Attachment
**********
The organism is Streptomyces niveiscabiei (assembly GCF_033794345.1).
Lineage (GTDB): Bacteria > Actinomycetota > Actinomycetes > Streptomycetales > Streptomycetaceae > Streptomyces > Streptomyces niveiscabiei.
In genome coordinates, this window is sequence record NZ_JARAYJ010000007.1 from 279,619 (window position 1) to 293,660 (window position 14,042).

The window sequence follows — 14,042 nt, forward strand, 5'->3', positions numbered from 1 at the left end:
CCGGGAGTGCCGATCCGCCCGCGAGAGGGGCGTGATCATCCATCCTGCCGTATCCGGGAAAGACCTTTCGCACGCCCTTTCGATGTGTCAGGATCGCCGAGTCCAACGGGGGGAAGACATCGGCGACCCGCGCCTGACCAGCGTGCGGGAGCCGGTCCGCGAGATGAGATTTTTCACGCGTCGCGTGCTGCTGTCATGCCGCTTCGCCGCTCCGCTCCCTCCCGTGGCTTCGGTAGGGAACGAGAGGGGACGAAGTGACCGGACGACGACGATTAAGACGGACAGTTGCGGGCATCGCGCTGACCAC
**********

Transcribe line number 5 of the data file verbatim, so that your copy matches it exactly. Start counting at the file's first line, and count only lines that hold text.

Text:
CCGGGAGTGCCGATCCGCCCGCGAGAGGGGCGTGATCATCCATCCTGCCGTATCCGGGAAAGACCTTTCGCACGCCCTTTCGATGTGTCAGGATCGCCGAGTCCAACGGGGGGAAGACATCGGCGACCCGCGCCTGACCAGCGTGCGGGAGCCGGTCCGCGAGATGAGATTTTTCACGCGTCGCGTGCTGCTGTCATGCCGCTTCGCCGCTCCGCTCCCTCCCGTGGCTTCGGTAGGGAACGAGAGGGGACGAAGTGACCGGACGACGACGATTAAGACGGACAGTTGCGGGCATCGCGCTGACCAC